Monthly Archives: October 2015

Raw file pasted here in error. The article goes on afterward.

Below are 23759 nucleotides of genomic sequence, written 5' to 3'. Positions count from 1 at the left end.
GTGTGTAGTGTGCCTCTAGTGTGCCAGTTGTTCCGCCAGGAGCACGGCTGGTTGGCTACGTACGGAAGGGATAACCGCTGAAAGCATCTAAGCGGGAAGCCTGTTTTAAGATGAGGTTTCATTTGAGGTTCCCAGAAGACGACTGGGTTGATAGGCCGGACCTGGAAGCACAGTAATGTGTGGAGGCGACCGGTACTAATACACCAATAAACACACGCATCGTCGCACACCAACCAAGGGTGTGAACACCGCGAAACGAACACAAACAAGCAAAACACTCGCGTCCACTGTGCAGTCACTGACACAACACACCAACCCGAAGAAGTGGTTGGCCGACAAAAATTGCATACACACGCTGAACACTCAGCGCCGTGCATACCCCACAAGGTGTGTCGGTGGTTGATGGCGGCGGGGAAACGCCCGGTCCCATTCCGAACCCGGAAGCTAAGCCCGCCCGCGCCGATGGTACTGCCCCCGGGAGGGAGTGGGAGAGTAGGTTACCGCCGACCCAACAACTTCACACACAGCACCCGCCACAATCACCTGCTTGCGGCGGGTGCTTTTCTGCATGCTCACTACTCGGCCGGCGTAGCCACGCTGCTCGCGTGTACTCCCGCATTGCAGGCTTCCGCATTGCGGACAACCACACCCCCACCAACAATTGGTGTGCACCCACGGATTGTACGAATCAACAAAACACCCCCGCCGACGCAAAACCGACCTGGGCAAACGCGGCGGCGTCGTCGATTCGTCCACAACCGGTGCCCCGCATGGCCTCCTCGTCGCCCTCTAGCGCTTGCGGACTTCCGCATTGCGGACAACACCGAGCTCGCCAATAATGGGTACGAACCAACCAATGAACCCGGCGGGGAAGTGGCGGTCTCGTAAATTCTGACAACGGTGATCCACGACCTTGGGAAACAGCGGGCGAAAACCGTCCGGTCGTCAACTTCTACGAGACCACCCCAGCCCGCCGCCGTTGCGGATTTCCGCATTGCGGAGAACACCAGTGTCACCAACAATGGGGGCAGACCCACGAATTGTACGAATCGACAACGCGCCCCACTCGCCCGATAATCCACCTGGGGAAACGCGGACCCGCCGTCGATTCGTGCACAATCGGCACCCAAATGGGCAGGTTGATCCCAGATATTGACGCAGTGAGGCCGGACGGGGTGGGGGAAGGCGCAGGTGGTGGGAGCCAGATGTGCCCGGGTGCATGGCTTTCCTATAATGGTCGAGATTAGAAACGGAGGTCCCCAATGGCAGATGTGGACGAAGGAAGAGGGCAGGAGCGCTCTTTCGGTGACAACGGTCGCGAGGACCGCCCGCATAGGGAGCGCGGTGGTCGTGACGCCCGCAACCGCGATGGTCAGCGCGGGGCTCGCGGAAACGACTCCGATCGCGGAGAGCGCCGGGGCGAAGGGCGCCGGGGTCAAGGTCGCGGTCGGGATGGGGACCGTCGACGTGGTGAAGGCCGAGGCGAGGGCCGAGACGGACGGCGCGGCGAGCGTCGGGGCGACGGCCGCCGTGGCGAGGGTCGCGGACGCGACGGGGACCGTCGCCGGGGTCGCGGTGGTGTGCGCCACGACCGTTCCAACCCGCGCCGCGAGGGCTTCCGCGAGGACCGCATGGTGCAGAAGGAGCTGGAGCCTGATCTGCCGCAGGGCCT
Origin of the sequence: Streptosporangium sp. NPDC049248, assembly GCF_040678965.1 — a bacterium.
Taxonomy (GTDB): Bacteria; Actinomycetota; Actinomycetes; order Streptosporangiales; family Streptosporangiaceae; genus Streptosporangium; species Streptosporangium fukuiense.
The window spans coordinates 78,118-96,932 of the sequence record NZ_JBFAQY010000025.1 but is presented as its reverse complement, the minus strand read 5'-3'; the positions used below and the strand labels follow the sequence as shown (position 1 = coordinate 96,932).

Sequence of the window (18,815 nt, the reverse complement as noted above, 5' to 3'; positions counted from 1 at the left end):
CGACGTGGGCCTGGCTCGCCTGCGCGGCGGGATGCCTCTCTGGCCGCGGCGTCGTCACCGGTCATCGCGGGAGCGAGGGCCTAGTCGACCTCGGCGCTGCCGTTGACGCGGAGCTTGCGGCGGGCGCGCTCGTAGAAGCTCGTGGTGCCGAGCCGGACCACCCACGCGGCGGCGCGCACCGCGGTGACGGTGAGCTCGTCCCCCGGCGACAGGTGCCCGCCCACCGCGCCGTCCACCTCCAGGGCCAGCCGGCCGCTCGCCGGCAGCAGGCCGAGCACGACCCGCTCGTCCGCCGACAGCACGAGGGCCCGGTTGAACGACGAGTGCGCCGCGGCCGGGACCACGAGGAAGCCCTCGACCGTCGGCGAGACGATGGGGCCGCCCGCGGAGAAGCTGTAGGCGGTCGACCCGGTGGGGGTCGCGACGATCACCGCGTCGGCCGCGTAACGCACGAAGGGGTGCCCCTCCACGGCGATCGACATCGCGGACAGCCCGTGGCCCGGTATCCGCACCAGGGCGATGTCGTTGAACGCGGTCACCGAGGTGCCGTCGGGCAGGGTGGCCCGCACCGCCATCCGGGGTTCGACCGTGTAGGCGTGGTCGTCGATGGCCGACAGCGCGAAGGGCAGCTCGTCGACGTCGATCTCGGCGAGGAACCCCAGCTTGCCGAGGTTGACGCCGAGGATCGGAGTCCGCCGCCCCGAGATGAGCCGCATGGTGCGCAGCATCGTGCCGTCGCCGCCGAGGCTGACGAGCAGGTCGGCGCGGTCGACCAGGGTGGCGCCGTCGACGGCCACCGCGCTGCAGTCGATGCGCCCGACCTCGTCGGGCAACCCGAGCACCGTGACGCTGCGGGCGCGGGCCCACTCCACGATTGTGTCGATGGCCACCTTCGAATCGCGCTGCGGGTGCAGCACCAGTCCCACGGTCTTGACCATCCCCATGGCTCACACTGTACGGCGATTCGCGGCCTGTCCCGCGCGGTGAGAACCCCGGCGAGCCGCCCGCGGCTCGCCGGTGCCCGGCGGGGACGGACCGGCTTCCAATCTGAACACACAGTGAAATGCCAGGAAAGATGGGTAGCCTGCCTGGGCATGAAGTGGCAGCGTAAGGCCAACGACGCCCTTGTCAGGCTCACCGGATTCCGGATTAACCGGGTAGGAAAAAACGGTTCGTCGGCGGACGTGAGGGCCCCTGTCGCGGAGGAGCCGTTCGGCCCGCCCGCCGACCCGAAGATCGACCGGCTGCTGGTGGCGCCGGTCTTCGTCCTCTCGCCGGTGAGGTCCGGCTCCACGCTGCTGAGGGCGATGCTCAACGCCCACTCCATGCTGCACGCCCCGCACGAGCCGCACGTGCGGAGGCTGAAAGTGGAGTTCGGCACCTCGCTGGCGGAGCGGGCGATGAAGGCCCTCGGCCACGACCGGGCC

Last night was one of the most moving and emotional nights that our family has had in a very long time. I haven’t been able to post since Friday night, or respond to any messages or posts, and I apologize. I PROMISE you all that I will get back to you on everything, if not today, very soon. I have texts, eMails, comments, messages, you know I will, I just have to go through them one by one. I know you are trying to help us, and this is why I wanted to share with you some details on why I’ve been offline. Friday night through Saturday morning I worked. Until the wee hours of the morning, and then I woke up and worked some more. I worked my butt off to get caught up with things that have been falling through the cracks at work. I went from 1200 emails to 80 well organized project lists. What a relief, and I felt like a huge weight was lifted. I felt like I could breathe. I did that for two reasons: 1) to be able to focus on my family this weekend and accomplish the things I promised some friends and family we would participate in 2) support the cause and be there for people who are fighting for my daughters cancer. My friend Jenni, Greg, and Stacey, my cousin Kanani, Bishop, nephew Noah, niece Kyleigh, daughters Tori, Alissa and Ciara all took Katie to a Pediatric Cancer Walk, Starry Night in Griffith Park. They walked 2.5 miles, met wonderful people, and then waited to release lanterns in support of this cause. I cried when I received the pictures, AND I showed it to everyone. All night. “Look at what my friends and family are doing for and with my daughter.” “I am here fighting for her cause, she is there fighting for her cause too.” I felt proud. And I should be. She is a brave child and we are all her brave warriors! I am surrounded by the most bravest people that are not afraid to fight with me. They are not afraid to look at a child in the face, who isn’t herself, and say you can fight this! That means so much, and they understand that I can’t be everywhere at once, and they still love me for it anyway and rallied to be there with her for me. That feels good. So while they were doing the walk and joining as one in support for Pediatric brain cancer, David and I were attending another event. We spent the entire night talking about Katie, and meeting new people, and sharing stories. Learning, crying, enjoying our time to be in the moment. We were all there with the same basic want, to do more. And we did. Max Love Projects, Farm to Fork event is in support of Survivorship. That word, Survivorship, means we want kids to thrive before, during and after their cancer diagnosis. You see, many kids don’t die from cancer, but end up with other illnesses and don’t survive those illnesses either. I’ve heard stories of kids getting the green light, and then having hemorrhaging in the brain from radiation, and passing away. Or strokes, and heart attacks. The list goes on, I could go on… Can you imagine that. Going through all of that, celebrating like you never have before because your child is not going to die from cancer, and then your child dies of a side effect of what was supposed to save them?! Shocking news: after you survive cancer, you don’t get a pat on the back and are then sent out the door to live a nice life. You suffer, forever, with debilitating side effects from the radiation, chemo, after effects of you treatment. A statistic: by the time a child who survived cancer is 45, if they’ve made it that far, they have a 95% chance of having a chronic illness that will affect their life entirely. Thank you for that statistic Audra and Justin. Yes, you read that right friends, 95%. It doesn’t have to be this way. We can make it easier for kids going through radiation and chemo to have better access to good food, healthy supplements, and nutrient support for their brain and body to heal form the inside out, naturally. CHOC is on board, and Max Love is making it happen with the help of many supporters and sponsors and volunteers, and they need more always, so please consider reaching out to their organization. We know that there has never been a survivor of Katie’s cancer, but we are hopeful, and that statistic scares the crap out of us. She deserves more than a second blow like that. They all do. And, I’m proud of all of us, and I’m so proud of my kids and family and those who have helped us along the way. Even if it was just offering a good word, a prayer, a positive vibe, a donation, a meal, a hug, a hand… Thank you. I felt compelled to share this with you all, and I love every one of you so much. – mom